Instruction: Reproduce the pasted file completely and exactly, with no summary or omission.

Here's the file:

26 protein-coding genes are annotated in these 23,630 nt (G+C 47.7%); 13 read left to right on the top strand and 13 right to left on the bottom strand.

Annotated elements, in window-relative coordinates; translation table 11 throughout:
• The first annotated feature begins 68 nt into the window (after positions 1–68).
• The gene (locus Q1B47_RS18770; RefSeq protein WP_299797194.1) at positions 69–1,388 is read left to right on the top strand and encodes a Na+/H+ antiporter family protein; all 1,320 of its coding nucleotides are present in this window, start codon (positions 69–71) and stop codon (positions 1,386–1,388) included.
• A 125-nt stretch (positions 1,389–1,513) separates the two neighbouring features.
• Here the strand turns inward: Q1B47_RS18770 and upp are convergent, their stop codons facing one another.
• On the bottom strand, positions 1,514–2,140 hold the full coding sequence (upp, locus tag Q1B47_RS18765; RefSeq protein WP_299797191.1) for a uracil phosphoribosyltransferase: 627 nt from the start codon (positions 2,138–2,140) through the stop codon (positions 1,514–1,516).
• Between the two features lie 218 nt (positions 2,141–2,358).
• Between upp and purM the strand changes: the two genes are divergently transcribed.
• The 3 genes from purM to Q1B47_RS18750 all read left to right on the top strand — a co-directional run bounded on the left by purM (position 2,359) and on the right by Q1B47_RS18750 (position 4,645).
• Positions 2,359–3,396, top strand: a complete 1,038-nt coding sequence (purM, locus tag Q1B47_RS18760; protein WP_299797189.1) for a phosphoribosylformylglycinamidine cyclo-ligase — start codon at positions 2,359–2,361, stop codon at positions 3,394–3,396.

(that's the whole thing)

26 protein-coding genes are annotated in these 23,630 nt (G+C 47.7%); 13 read left to right on the top strand and 13 right to left on the bottom strand.

Annotated elements, in window-relative coordinates; translation table 11 throughout:
• The first annotated feature begins 68 nt into the window (after positions 1–68).
• The gene (locus Q1B47_RS18770; RefSeq protein WP_299797194.1) at positions 69–1,388 is read left to right on the top strand and encodes a Na+/H+ antiporter family protein; all 1,320 of its coding nucleotides are present in this window, start codon (positions 69–71) and stop codon (positions 1,386–1,388) included.
• A 125-nt stretch (positions 1,389–1,513) separates the two neighbouring features.
• Here the strand turns inward: Q1B47_RS18770 and upp are convergent, their stop codons facing one another.
• On the bottom strand, positions 1,514–2,140 hold the full coding sequence (upp, locus tag Q1B47_RS18765; RefSeq protein WP_299797191.1) for a uracil phosphoribosyltransferase: 627 nt from the start codon (positions 2,138–2,140) through the stop codon (positions 1,514–1,516).
• Between the two features lie 218 nt (positions 2,141–2,358).
• Between upp and purM the strand changes: the two genes are divergently transcribed.
• The 3 genes from purM to Q1B47_RS18750 all read left to right on the top strand — a co-directional run bounded on the left by purM (position 2,359) and on the right by Q1B47_RS18750 (position 4,645).
• Positions 2,359–3,396, top strand: a complete 1,038-nt coding sequence (purM, locus tag Q1B47_RS18760; protein WP_299797189.1) for a phosphoribosylformylglycinamidine cyclo-ligase — start codon at positions 2,359–2,361, stop codon at positions 3,394–3,396.